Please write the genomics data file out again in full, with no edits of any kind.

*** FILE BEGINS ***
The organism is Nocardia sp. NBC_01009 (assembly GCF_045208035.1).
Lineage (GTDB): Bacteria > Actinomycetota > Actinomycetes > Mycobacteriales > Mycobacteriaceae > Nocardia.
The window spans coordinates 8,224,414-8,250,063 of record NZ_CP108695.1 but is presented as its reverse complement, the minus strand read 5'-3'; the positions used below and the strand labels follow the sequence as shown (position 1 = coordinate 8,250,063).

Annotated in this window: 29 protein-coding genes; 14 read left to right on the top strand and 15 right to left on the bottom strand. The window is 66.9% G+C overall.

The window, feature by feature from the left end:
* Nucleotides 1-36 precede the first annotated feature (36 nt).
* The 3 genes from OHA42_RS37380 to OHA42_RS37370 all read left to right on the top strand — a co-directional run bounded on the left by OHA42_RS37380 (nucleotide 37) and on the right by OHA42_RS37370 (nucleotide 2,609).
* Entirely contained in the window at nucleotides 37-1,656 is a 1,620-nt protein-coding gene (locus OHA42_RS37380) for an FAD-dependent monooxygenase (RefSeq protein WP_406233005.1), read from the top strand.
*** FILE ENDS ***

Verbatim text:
The organism is Nocardia sp. NBC_01009 (assembly GCF_045208035.1).
Lineage (GTDB): Bacteria > Actinomycetota > Actinomycetes > Mycobacteriales > Mycobacteriaceae > Nocardia.
The window spans coordinates 8,224,414-8,250,063 of record NZ_CP108695.1 but is presented as its reverse complement, the minus strand read 5'-3'; the positions used below and the strand labels follow the sequence as shown (position 1 = coordinate 8,250,063).

Annotated in this window: 29 protein-coding genes; 14 read left to right on the top strand and 15 right to left on the bottom strand. The window is 66.9% G+C overall.

The window, feature by feature from the left end:
* Nucleotides 1-36 precede the first annotated feature (36 nt).
* The 3 genes from OHA42_RS37380 to OHA42_RS37370 all read left to right on the top strand — a co-directional run bounded on the left by OHA42_RS37380 (nucleotide 37) and on the right by OHA42_RS37370 (nucleotide 2,609).
* Entirely contained in the window at nucleotides 37-1,656 is a 1,620-nt protein-coding gene (locus OHA42_RS37380) for an FAD-dependent monooxygenase (RefSeq protein WP_406233005.1), read from the top strand.